The heavy-handed analogy is both topical and inaccurate; and, sadly, its unquestioning acceptance by a western audience is assured. Suicide bombing was in fact the invention of revolutionary communists (a species of humanist fundamentalism, perhaps?) and is still part of their arsenal. I have never read a communist eschatology, but I doubt if it would include a supply of renewable virgins. This leads me to assume that heaven is not the only trigger for suicide bombing, any more than Moslems are the only people capable of it.
This slant continues for the bulk of the book, and as a result, Harris fails to isolate the crux of his own argument. His analysis of Moslem support for Saddam Hussein is a good example. Despite the fact the Moslems tell us they are expressing solidarity with the Iraqi people (something to do with a foreign power trying to bomb them back into the Stone Age), Harris is sure that they are expressing irrational support for a tyrant. He knows this, even though most Moslems also tell us they have no love or loyalty for Saddam.
Certainty which survives evidence to the contrary is not a product of rational thought or discourse. But then, Harris is rationalist rather than rational; he espouses a discourse he cannot attain, to justify a prejudice he cannot conceal (or to put it another way, a leap of faith which yearns for a rational approach is still a leap of faith). This position is not unique; most rationalist critiques of religion fall into the same trap, of assuming that the criticís beliefs are knowledge, and that the targetís knowledge is a species of belief.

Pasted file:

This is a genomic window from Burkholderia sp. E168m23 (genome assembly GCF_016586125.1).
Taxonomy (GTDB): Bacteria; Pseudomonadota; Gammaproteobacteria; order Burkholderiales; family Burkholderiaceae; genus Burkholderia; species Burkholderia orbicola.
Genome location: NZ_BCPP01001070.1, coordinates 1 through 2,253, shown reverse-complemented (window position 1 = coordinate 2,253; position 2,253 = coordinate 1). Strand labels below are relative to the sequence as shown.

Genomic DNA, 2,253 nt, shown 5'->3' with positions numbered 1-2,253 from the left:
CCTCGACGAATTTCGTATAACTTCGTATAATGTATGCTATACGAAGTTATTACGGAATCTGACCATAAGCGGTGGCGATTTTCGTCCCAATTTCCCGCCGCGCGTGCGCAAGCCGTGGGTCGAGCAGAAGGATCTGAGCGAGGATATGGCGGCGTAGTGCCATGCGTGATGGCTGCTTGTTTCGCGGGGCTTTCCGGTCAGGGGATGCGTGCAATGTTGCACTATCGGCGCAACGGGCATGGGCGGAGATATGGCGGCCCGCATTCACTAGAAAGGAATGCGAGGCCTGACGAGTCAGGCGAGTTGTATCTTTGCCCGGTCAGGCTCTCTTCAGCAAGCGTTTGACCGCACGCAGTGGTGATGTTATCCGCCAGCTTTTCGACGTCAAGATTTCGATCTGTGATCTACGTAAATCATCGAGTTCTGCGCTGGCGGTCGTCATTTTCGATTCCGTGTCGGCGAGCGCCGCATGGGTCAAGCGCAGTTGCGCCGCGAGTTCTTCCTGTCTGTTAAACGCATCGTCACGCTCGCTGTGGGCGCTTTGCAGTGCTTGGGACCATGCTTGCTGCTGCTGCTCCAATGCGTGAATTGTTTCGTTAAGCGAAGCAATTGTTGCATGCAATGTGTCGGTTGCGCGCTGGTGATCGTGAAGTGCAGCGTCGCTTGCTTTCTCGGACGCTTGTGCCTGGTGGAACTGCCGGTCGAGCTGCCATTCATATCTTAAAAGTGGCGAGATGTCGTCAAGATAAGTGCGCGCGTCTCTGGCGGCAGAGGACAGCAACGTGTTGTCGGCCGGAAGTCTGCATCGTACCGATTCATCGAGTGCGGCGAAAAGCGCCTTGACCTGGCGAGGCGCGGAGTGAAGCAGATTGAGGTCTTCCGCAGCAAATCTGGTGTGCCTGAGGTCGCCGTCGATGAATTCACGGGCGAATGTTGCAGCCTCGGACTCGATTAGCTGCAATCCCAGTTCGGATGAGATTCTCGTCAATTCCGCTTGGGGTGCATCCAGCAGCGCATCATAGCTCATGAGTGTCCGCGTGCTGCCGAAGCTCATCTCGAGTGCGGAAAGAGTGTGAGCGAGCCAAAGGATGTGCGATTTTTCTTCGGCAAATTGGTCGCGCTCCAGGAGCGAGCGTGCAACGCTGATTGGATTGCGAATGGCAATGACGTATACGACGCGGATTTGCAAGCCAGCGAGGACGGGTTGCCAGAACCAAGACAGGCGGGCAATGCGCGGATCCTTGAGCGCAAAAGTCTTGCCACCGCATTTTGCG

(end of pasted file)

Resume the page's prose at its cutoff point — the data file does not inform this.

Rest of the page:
Thereís the religious rub. The three western religions have grown up in an atmosphere of tension between the rationalising discourse of the powerful, and the blind faith they impose on the powerless. The religions and their texts are reflections of this uneasy relationship between knowledge and belief. That is to say, they are products of the same matrix of confusion which animates Harris; an environment where reason is constantly invoked, and consistently assumed, but rarely deployed. We live in a culture which fails to distinguish between knowledge and belief when it most matters.
To emphasise the point, the religions Harris and others are most intolerant of are those religions which are most intimate with the rationalist miasma liberalism inhabits. In the same way that the three religions hate each other more than they hate anyone else, western rationalism hates its own religions most of all. This might be considered avoidance of contagion, but is more likely an elision of contagious guilt.
A religion which arises in a rationalist culture might be different in kind from a religion which arose elsewhere. I have never read a theological treatise which explores this idea, but I suspect that the main difference is likely to stem from the rationalist branch of the family; the conquest of abundance (Feyerabendís brilliant characterisation of the Greek achievement) leads to a species of evasive emphasis, rather than the transcendental certainty of pure theology.
Many of the criticisms levelled at religions in general, and Islam in particular, do apply to a particular category of believers, but not the group Harris and his ilk tend to point at. It is not a specific religion or practice, but a specific attitude to faith, which produces the dangerous intolerance which makes liberals both afraid for their own cultural survival, and intolerant of other belief systems.